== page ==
President Donald Trump has, for the first time, publicly suggested delaying November’s presidential election—an unprecedented measure that is beyond the powers of the president.
In his latest tweet pushing his entirely unproven pet theory that mail-in ballots somehow make elections more susceptible to voter fraud, Trump wrote that holding the election during the raging pandemic would be dangerous and mulled whether it would be best to “Delay the Election until people can vote properly, securely and safely.”
Despite his posturing, Trump has absolutely no legal power to follow through on the proposal to delay the vote. His incendiary tweet came minutes after the Commerce Department announced the U.S. economy had just suffered its worst quarter on record.
It has long been predicted that Trump would try to discredit the election. Last week, presumptive Democratic nominee Joe Biden warned donors that the president will attempt to “indirectly steal” the 2020 election by poisoning his base against the idea of mail-in ballots—a voting method that more people than ever are expected to use to minimize the risk of catching the novel coronavirus.
Hitting back at Trump’s suggestion, the frontrunner to be named Biden’s running mate, Sen. Kamala Harris, wrote, “Donald Trump is terrified. He knows he's going to lose to Joe Biden. It will require every single one of us to make that happen. We will see you at the ballot box on November 3rd, President Trump.”
Trump has been obsessed with the idea that mass voter fraud is undermining American elections for years, despite him and his family making full use of the service. He blatantly lied after the 2016 general election, claiming that millions of illegal votes helped Hillary Clinton defeat him in the popular vote.
The Trump administration made a very public push to try and find voter fraud with a 2017 commission, only for the panel, led by Trump ally Kris Kobach, to flame out amid controversy and a lack of results.
The president’s attacks on election integrity have only grown more pronounced during the coronavirus pandemic, with mail-in ballots becoming a healthier way for people to vote during the public health crisis. But that potential benefit has done little to quell Trump’s rage towards potential fraud, even though he has been unable to prove or show evidence that mail-in votes would lead to the kind of widespread fraud that he’s baselessly publicizing.
Trump’s tweet was met with shock Thursday morning by both election law experts and voting-rights advocates.
“The president has no authority whatsoever to delay the election,” said Josh Douglas, an election-law professor at the University of Kentucky. “It’s an attack on the legitimacy of our democracy. It’s something that every elected official, Republican and Democrat, should speak out against. All it does is undermine people’s faith in the legitimacy of our elections.”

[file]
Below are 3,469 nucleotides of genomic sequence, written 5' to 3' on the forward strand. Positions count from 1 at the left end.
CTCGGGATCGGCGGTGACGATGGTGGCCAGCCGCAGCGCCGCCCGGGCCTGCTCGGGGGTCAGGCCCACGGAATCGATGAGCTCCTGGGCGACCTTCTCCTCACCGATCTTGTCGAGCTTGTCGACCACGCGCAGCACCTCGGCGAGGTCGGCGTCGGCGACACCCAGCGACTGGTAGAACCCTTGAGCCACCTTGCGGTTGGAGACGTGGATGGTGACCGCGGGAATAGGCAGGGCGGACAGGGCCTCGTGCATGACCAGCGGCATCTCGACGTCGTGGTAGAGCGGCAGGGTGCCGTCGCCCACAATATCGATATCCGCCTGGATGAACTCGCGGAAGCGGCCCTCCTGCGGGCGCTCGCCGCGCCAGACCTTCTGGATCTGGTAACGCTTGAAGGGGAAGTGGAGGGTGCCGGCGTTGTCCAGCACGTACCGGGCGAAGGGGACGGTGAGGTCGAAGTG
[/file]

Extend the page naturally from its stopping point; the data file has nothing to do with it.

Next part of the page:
What Trump is doing is “really scary,” Douglas said, pointing to the concern that it would “seemingly lay the groundwork to potentially contest an election that he loses.”
“There’s absolutely no evidence that there’s any sort of massive fraud from absentee balloting or mail-in voting,” Douglas said. “And he’s doing this weird thing where he’s trying to say that absentee voting and vote by mail are different when there are different flavors of vote by mail, but it’s the same thing.”
Raising conspiracies about voter fraud has become common at times for the president, especially in states that are critical to his winning re-election. On the night of Wisconsin’s disastrous primary in April, where an attempt was made to delay the contest over health worries, the president raged again about voter fraud, falsely telling reporters, “You get thousands and thousands of people sitting in somebody’s living room signing ballots all over the place.”
And in May, Trump tweeted a threat to “hold up funding to Michigan if they want to go down this Voter Fraud path!” because he thought the state had sent absentee ballots to more than 7 million people.
That was quickly mocked by the state’s chief election official, who noted Trump was incorrect.
“We sent applications, not ballots. Just like my GOP colleagues in Iowa, Georgia, Nebraska and West Virginia,” Michigan Secretary of State Jocelyn Benson, a Democrat, tweeted.
But Thursday’s tweet took the election attacks from the president to a new level.
“Across the globe we see autocrats and dictators who rig elections and promote chaos to maintain their grip on power, but this has never happened in American democracy,” said Kristen Clarke, the president and executive director of the Lawyers’ Committee for Civil Rights Under Law. “And our rules are clear and the Constitution does not give the president any power to delay or postpone an election.”
The Trump campaign responded to the uproar following the president’s tweet by sending out a statement deriding Democrats and the concept of universal mail-in voting, saying, “the President is just raising a question about the chaos Democrats have created with their insistence on all mail-in voting.”